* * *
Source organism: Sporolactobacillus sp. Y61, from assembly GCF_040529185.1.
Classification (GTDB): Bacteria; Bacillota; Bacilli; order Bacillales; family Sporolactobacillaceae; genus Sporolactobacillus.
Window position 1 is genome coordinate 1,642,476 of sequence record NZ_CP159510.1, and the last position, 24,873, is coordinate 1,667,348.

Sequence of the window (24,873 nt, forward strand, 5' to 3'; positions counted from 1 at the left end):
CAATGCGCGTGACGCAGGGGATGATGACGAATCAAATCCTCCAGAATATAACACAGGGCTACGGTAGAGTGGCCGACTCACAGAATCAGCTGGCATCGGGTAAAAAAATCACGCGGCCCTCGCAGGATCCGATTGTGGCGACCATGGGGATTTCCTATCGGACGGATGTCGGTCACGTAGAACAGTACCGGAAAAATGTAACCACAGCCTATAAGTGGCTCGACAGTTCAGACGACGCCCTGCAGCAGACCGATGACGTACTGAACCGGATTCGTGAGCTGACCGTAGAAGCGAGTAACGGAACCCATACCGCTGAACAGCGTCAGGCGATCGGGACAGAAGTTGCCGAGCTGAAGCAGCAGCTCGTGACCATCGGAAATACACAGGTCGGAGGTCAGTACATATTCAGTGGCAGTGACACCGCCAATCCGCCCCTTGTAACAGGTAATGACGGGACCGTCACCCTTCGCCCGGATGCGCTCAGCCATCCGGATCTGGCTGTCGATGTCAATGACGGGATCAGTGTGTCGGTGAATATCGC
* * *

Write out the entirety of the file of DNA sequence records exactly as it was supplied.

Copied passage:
Source organism: Sporolactobacillus sp. Y61, from assembly GCF_040529185.1.
Classification (GTDB): Bacteria; Bacillota; Bacilli; order Bacillales; family Sporolactobacillaceae; genus Sporolactobacillus.
Window position 1 is genome coordinate 1,642,476 of sequence record NZ_CP159510.1, and the last position, 24,873, is coordinate 1,667,348.

Sequence of the window (24,873 nt, forward strand, 5' to 3'; positions counted from 1 at the left end):
CAATGCGCGTGACGCAGGGGATGATGACGAATCAAATCCTCCAGAATATAACACAGGGCTACGGTAGAGTGGCCGACTCACAGAATCAGCTGGCATCGGGTAAAAAAATCACGCGGCCCTCGCAGGATCCGATTGTGGCGACCATGGGGATTTCCTATCGGACGGATGTCGGTCACGTAGAACAGTACCGGAAAAATGTAACCACAGCCTATAAGTGGCTCGACAGTTCAGACGACGCCCTGCAGCAGACCGATGACGTACTGAACCGGATTCGTGAGCTGACCGTAGAAGCGAGTAACGGAACCCATACCGCTGAACAGCGTCAGGCGATCGGGACAGAAGTTGCCGAGCTGAAGCAGCAGCTCGTGACCATCGGAAATACACAGGTCGGAGGTCAGTACATATTCAGTGGCAGTGACACCGCCAATCCGCCCCTTGTAACAGGTAATGACGGGACCGTCACCCTTCGCCCGGATGCGCTCAGCCATCCGGATCTGGCTGTCGATGTCAATGACGGGATCAGTGTGTCGGTGAATATCGC